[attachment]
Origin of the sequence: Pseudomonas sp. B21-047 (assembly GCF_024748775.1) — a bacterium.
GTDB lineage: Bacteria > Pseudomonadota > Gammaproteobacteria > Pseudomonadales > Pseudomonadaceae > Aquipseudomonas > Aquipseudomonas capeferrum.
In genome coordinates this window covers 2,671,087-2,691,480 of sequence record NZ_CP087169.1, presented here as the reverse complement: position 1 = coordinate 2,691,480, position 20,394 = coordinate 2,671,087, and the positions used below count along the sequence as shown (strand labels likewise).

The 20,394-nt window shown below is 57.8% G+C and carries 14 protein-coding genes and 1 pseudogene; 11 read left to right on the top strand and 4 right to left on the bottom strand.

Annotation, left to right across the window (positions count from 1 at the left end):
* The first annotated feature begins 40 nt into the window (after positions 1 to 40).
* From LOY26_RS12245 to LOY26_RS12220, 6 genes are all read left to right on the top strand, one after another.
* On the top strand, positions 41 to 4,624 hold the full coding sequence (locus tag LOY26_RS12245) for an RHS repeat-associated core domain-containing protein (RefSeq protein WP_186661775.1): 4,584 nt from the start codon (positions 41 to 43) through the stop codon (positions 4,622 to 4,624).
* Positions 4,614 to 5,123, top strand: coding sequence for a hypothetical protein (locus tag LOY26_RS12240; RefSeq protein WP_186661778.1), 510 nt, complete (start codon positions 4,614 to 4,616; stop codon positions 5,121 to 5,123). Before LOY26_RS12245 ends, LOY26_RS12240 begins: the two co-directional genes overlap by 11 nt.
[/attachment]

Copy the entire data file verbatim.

Origin of the sequence: Pseudomonas sp. B21-047 (assembly GCF_024748775.1) — a bacterium.
GTDB lineage: Bacteria > Pseudomonadota > Gammaproteobacteria > Pseudomonadales > Pseudomonadaceae > Aquipseudomonas > Aquipseudomonas capeferrum.
In genome coordinates this window covers 2,671,087-2,691,480 of sequence record NZ_CP087169.1, presented here as the reverse complement: position 1 = coordinate 2,691,480, position 20,394 = coordinate 2,671,087, and the positions used below count along the sequence as shown (strand labels likewise).

The 20,394-nt window shown below is 57.8% G+C and carries 14 protein-coding genes and 1 pseudogene; 11 read left to right on the top strand and 4 right to left on the bottom strand.

Annotation, left to right across the window (positions count from 1 at the left end):
* The first annotated feature begins 40 nt into the window (after positions 1 to 40).
* From LOY26_RS12245 to LOY26_RS12220, 6 genes are all read left to right on the top strand, one after another.
* On the top strand, positions 41 to 4,624 hold the full coding sequence (locus tag LOY26_RS12245) for an RHS repeat-associated core domain-containing protein (RefSeq protein WP_186661775.1): 4,584 nt from the start codon (positions 41 to 43) through the stop codon (positions 4,622 to 4,624).
* Positions 4,614 to 5,123, top strand: coding sequence for a hypothetical protein (locus tag LOY26_RS12240; RefSeq protein WP_186661778.1), 510 nt, complete (start codon positions 4,614 to 4,616; stop codon positions 5,121 to 5,123). Before LOY26_RS12245 ends, LOY26_RS12240 begins: the two co-directional genes overlap by 11 nt.